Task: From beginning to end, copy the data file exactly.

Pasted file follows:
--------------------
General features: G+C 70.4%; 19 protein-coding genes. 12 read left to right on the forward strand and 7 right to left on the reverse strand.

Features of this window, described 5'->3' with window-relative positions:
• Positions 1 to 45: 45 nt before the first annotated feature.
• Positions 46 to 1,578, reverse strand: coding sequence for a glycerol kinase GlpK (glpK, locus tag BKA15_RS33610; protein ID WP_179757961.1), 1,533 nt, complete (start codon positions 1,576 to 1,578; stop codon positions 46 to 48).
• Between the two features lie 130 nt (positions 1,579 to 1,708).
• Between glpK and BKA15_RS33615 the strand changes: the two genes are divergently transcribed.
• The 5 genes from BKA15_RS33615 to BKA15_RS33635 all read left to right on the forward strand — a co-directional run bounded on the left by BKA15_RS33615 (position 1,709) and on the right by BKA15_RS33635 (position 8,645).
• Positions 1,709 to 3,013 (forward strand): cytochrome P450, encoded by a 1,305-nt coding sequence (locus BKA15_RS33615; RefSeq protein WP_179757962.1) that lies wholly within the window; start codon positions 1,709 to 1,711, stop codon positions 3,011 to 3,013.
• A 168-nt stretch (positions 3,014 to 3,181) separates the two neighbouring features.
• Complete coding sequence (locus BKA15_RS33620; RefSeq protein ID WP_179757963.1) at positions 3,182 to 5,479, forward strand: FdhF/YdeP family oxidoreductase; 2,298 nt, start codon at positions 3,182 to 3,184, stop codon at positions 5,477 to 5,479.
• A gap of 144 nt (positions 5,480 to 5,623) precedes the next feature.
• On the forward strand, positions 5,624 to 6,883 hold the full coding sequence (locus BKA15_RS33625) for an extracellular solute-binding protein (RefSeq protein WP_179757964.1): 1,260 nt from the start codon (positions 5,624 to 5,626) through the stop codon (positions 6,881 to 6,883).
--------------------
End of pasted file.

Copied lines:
General features: G+C 70.4%; 19 protein-coding genes. 12 read left to right on the forward strand and 7 right to left on the reverse strand.

Features of this window, described 5'->3' with window-relative positions:
• Positions 1 to 45: 45 nt before the first annotated feature.
• Positions 46 to 1,578, reverse strand: coding sequence for a glycerol kinase GlpK (glpK, locus tag BKA15_RS33610; protein ID WP_179757961.1), 1,533 nt, complete (start codon positions 1,576 to 1,578; stop codon positions 46 to 48).
• Between the two features lie 130 nt (positions 1,579 to 1,708).
• Between glpK and BKA15_RS33615 the strand changes: the two genes are divergently transcribed.
• The 5 genes from BKA15_RS33615 to BKA15_RS33635 all read left to right on the forward strand — a co-directional run bounded on the left by BKA15_RS33615 (position 1,709) and on the right by BKA15_RS33635 (position 8,645).
• Positions 1,709 to 3,013 (forward strand): cytochrome P450, encoded by a 1,305-nt coding sequence (locus BKA15_RS33615; RefSeq protein WP_179757962.1) that lies wholly within the window; start codon positions 1,709 to 1,711, stop codon positions 3,011 to 3,013.
• A 168-nt stretch (positions 3,014 to 3,181) separates the two neighbouring features.
• Complete coding sequence (locus BKA15_RS33620; RefSeq protein ID WP_179757963.1) at positions 3,182 to 5,479, forward strand: FdhF/YdeP family oxidoreductase; 2,298 nt, start codon at positions 3,182 to 3,184, stop codon at positions 5,477 to 5,479.
• A gap of 144 nt (positions 5,480 to 5,623) precedes the next feature.
• On the forward strand, positions 5,624 to 6,883 hold the full coding sequence (locus BKA15_RS33625) for an extracellular solute-binding protein (RefSeq protein WP_179757964.1): 1,260 nt from the start codon (positions 5,624 to 5,626) through the stop codon (positions 6,881 to 6,883).